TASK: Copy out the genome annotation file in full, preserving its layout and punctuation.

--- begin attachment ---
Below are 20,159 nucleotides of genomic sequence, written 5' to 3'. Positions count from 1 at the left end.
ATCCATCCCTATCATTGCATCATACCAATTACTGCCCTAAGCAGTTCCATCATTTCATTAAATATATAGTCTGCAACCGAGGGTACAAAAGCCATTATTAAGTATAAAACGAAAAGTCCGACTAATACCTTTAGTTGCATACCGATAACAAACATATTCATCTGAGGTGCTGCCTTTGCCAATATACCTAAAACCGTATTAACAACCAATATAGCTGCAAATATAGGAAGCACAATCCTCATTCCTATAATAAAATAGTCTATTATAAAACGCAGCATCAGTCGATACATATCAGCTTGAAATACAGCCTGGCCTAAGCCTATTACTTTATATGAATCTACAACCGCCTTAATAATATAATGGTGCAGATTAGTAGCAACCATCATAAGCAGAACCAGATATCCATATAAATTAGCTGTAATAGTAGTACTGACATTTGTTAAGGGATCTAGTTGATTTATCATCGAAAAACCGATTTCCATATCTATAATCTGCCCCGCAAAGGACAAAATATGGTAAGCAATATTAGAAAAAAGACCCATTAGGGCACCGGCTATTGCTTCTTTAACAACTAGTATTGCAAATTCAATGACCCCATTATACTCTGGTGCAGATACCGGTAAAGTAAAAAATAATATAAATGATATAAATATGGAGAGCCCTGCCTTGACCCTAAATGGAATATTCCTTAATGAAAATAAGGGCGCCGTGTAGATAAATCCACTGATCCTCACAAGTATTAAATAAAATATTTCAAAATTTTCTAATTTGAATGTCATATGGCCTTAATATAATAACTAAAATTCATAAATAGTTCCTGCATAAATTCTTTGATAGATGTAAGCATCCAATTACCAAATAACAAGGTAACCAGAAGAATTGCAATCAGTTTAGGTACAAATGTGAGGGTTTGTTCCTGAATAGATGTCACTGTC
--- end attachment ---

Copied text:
Below are 20,159 nucleotides of genomic sequence, written 5' to 3'. Positions count from 1 at the left end.
ATCCATCCCTATCATTGCATCATACCAATTACTGCCCTAAGCAGTTCCATCATTTCATTAAATATATAGTCTGCAACCGAGGGTACAAAAGCCATTATTAAGTATAAAACGAAAAGTCCGACTAATACCTTTAGTTGCATACCGATAACAAACATATTCATCTGAGGTGCTGCCTTTGCCAATATACCTAAAACCGTATTAACAACCAATATAGCTGCAAATATAGGAAGCACAATCCTCATTCCTATAATAAAATAGTCTATTATAAAACGCAGCATCAGTCGATACATATCAGCTTGAAATACAGCCTGGCCTAAGCCTATTACTTTATATGAATCTACAACCGCCTTAATAATATAATGGTGCAGATTAGTAGCAACCATCATAAGCAGAACCAGATATCCATATAAATTAGCTGTAATAGTAGTACTGACATTTGTTAAGGGATCTAGTTGATTTATCATCGAAAAACCGATTTCCATATCTATAATCTGCCCCGCAAAGGACAAAATATGGTAAGCAATATTAGAAAAAAGACCCATTAGGGCACCGGCTATTGCTTCTTTAACAACTAGTATTGCAAATTCAATGACCCCATTATACTCTGGTGCAGATACCGGTAAAGTAAAAAATAATATAAATGATATAAATATGGAGAGCCCTGCCTTGACCCTAAATGGAATATTCCTTAATGAAAATAAGGGCGCCGTGTAGATAAATCCACTGATCCTCACAAGTATTAAATAAAATATTTCAAAATTTTCTAATTTGAATGTCATATGGCCTTAATATAATAACTAAAATTCATAAATAGTTCCTGCATAAATTCTTTGATAGATGTAAGCATCCAATTACCAAATAACAAGGTAACCAGAAGAATTGCAATCAGTTTAGGTACAAATGTGAGGGTTTGTTCCTGAATAGATGTCACTGTC